We have an unprecedented opportunity to build a digital commonwealth. #etech
Work on something that matters to you more than money. This is a robust strategy. #etech
Niall Kennedy: Energy Star rating for web apps? Thinking of clouds & programming like tuning a car for better gas mileage. #etech
Cloud computing: no reasonable expectation of privacy when data is not in your hands. Not protected by 4th amendment. #etech
Alex Steffen: Problems with water supply are based in part on our lack of beavers. #etech
Social media for human rights. http://hub.witness.org #etech
Gavin Starks – Your Energy Identity & Why You Should Care. see http://amee.com #etech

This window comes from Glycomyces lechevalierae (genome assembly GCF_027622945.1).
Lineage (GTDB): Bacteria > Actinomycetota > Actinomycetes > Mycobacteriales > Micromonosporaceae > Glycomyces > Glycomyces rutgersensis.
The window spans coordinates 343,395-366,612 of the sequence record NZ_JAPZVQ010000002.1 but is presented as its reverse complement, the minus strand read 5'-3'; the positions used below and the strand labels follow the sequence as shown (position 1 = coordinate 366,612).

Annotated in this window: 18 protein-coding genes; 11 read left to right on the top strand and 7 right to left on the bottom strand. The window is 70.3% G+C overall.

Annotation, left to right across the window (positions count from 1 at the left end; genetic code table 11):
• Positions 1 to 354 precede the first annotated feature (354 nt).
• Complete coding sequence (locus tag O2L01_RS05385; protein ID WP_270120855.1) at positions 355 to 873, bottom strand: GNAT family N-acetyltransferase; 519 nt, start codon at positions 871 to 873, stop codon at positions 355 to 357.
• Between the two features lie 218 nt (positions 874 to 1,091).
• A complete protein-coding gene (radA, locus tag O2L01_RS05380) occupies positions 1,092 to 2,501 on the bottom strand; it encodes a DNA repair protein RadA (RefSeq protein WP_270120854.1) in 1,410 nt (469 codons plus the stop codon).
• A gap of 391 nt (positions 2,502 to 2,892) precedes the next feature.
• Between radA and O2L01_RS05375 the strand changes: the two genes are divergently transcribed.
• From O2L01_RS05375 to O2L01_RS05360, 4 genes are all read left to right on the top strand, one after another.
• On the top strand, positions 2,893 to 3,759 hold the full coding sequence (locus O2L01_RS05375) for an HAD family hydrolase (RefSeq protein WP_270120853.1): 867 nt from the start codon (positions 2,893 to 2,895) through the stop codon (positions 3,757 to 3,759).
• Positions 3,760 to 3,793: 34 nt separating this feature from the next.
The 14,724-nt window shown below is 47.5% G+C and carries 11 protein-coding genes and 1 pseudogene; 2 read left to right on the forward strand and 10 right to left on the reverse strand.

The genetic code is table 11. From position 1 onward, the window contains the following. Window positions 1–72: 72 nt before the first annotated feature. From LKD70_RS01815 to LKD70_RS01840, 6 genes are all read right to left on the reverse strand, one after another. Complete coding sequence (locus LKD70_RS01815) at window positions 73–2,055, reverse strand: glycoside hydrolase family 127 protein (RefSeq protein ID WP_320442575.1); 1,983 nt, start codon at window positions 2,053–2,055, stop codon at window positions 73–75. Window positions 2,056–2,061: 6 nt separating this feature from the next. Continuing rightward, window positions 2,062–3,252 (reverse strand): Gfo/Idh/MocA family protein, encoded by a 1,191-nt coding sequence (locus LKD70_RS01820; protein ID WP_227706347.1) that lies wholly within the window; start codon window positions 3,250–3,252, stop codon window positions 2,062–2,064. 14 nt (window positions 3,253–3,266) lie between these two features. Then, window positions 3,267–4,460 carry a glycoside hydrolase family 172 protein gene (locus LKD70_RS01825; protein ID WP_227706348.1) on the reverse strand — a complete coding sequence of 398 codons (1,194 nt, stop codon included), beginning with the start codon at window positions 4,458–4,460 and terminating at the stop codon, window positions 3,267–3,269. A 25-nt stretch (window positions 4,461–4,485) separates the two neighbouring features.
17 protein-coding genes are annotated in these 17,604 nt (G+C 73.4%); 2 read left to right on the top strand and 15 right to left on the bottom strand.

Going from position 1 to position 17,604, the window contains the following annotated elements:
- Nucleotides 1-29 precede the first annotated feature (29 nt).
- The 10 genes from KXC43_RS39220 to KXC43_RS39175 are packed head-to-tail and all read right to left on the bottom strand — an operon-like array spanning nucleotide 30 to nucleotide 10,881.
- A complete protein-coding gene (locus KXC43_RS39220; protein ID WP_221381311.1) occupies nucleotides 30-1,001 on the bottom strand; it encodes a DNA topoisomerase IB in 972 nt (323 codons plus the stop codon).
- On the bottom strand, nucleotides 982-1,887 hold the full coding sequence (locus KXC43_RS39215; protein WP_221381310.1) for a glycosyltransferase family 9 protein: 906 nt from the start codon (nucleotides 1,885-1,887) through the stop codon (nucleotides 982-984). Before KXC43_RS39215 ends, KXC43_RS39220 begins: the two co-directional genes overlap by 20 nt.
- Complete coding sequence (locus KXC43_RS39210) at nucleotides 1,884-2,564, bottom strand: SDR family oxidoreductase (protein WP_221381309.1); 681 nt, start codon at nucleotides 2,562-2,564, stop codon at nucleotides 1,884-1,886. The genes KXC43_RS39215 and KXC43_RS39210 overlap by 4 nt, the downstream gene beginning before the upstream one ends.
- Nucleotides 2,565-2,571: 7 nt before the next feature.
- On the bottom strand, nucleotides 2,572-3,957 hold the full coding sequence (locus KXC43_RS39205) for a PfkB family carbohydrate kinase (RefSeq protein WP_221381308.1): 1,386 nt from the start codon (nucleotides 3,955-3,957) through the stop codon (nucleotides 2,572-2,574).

Maureen Mclugh – Consider that technology may be evolving in ways that are not particularly interested in us. #etech
Becker, Muller: We have under-estimated the costs and over-estimated the value of our economy. #etech
Becker, Muller: We assume economic trade must be the primary framing of value in our lives. Why? #etech
Design Patterns for PostConsumerism: Free; Repair Culture; Reputation Scaled; Loanership Society; Virtual Production. #etech
NYT: emerging platforms, text reflow, multitouch, flexy displays, smart content, sms story updates, sensors, GPS localized content. #etech
Jeremy Faludi: Buildings & transport have the largest impact on climate change. Biggest bang for the buck in re-design. #etech
Jeremy Faludi – Biggest contributor to species extinction & habitat loss is encroachment & byproducts from agriculture. #etech
Jeremy Faludi – Best strategies to vastly reduce overpopulation: access to birth control & family planning, empowerment of women. #etech